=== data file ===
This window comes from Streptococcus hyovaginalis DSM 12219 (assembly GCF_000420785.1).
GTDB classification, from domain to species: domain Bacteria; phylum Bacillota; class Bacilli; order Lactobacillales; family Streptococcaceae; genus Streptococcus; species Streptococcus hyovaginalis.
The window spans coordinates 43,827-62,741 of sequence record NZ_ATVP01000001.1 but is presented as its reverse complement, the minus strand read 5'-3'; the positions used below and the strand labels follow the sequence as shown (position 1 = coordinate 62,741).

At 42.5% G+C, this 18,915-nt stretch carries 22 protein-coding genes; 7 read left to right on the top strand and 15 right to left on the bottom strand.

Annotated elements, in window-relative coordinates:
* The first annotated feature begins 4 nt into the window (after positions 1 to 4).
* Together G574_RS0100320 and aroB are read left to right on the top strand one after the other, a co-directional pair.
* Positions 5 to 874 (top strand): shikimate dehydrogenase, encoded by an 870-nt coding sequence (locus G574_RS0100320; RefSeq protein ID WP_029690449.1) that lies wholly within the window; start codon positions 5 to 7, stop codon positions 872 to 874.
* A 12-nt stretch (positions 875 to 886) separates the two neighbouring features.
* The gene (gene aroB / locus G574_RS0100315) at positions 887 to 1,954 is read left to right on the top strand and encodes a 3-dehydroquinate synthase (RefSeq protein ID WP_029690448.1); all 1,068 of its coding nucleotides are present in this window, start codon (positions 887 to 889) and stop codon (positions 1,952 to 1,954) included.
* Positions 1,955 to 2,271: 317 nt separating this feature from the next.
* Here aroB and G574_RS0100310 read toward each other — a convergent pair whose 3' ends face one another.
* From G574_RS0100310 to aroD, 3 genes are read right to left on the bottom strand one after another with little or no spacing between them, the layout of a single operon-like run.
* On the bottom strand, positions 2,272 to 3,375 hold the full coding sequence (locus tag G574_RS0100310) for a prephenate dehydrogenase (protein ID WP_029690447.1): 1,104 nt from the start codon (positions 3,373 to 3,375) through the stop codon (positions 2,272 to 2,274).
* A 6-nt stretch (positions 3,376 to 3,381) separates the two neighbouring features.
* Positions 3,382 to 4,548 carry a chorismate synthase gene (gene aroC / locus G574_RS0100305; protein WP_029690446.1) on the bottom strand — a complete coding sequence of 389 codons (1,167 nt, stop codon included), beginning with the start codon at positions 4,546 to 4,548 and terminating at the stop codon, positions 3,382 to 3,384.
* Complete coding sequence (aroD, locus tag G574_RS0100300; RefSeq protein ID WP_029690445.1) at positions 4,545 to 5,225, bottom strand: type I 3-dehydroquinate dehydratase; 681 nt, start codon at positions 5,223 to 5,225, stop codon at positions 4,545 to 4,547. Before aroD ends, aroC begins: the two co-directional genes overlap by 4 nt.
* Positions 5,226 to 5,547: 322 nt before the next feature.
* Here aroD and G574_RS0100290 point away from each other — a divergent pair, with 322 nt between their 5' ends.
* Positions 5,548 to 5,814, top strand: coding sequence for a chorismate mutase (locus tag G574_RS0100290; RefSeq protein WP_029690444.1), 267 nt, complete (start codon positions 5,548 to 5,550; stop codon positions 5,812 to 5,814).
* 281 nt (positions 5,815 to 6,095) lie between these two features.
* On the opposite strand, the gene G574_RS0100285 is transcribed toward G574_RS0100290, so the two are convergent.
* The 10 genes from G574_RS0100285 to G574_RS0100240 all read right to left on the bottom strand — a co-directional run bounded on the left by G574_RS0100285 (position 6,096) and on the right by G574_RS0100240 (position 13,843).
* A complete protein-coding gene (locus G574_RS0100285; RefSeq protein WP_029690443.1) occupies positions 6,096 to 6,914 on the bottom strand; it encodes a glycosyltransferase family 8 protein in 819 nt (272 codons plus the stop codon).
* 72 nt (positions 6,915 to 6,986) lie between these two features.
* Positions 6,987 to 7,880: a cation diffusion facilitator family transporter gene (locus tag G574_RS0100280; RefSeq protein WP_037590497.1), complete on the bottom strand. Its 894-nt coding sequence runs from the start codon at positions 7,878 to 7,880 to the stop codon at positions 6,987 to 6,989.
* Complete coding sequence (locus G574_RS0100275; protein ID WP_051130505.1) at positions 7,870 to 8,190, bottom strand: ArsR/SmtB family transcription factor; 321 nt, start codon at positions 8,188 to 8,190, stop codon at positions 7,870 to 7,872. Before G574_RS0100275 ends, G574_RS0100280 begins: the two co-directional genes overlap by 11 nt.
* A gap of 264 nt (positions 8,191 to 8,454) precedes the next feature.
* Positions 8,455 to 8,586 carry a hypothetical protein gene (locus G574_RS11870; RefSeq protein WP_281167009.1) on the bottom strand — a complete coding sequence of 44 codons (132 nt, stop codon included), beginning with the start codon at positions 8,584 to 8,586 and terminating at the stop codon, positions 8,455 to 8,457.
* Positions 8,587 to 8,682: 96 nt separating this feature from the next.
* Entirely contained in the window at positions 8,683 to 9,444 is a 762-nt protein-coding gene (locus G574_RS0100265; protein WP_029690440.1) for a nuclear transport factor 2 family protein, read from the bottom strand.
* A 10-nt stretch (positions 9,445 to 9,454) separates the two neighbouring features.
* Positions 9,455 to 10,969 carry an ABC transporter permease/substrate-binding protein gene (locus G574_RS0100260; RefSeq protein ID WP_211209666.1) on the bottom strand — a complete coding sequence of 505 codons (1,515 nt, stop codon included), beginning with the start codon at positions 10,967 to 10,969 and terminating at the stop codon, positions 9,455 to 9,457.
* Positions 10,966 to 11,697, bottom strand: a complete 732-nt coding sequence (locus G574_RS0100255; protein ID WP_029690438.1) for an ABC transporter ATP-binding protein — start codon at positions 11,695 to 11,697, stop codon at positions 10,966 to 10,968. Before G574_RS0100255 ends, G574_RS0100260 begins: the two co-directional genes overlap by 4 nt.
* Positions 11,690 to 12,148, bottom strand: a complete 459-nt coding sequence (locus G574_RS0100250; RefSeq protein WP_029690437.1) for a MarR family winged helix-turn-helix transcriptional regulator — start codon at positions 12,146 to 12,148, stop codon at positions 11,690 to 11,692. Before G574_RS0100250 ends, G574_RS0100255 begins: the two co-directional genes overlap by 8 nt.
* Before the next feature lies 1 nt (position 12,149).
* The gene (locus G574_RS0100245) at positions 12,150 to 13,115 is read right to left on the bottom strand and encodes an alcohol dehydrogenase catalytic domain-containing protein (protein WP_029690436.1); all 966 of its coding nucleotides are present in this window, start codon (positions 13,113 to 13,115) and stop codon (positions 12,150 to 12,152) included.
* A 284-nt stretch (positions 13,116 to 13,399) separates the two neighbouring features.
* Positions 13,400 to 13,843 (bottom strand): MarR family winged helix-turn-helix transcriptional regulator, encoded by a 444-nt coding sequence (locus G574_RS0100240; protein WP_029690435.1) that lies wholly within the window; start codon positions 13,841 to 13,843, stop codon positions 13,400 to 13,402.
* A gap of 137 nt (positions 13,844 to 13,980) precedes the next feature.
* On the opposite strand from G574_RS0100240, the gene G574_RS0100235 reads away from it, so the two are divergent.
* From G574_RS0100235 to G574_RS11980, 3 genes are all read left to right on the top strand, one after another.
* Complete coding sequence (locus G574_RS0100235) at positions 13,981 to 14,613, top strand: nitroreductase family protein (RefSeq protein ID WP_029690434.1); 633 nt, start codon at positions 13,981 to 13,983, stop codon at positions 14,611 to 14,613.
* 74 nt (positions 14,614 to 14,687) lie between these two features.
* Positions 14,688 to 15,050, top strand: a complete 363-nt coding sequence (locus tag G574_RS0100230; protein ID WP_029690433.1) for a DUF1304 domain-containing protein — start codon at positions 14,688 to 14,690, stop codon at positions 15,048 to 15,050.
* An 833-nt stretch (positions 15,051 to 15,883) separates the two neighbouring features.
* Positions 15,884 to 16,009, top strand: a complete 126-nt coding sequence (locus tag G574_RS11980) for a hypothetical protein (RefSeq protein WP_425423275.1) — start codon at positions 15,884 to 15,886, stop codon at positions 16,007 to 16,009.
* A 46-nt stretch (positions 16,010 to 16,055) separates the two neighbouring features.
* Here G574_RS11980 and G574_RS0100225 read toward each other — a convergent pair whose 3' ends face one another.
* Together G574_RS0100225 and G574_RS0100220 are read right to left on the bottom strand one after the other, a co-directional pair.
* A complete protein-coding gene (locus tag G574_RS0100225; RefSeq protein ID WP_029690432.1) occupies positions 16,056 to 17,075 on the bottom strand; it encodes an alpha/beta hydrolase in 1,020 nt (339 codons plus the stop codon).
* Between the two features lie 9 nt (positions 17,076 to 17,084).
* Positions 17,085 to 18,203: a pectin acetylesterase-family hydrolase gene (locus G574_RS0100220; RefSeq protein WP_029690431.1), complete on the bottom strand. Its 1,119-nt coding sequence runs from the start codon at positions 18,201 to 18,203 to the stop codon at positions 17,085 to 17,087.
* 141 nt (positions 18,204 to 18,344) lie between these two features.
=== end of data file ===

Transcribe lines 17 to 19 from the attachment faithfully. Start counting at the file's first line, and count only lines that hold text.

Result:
* Complete coding sequence (aroD, locus tag G574_RS0100300; RefSeq protein ID WP_029690445.1) at positions 4,545 to 5,225, bottom strand: type I 3-dehydroquinate dehydratase; 681 nt, start codon at positions 5,223 to 5,225, stop codon at positions 4,545 to 4,547. Before aroD ends, aroC begins: the two co-directional genes overlap by 4 nt.
* Positions 5,226 to 5,547: 322 nt before the next feature.
* Here aroD and G574_RS0100290 point away from each other — a divergent pair, with 322 nt between their 5' ends.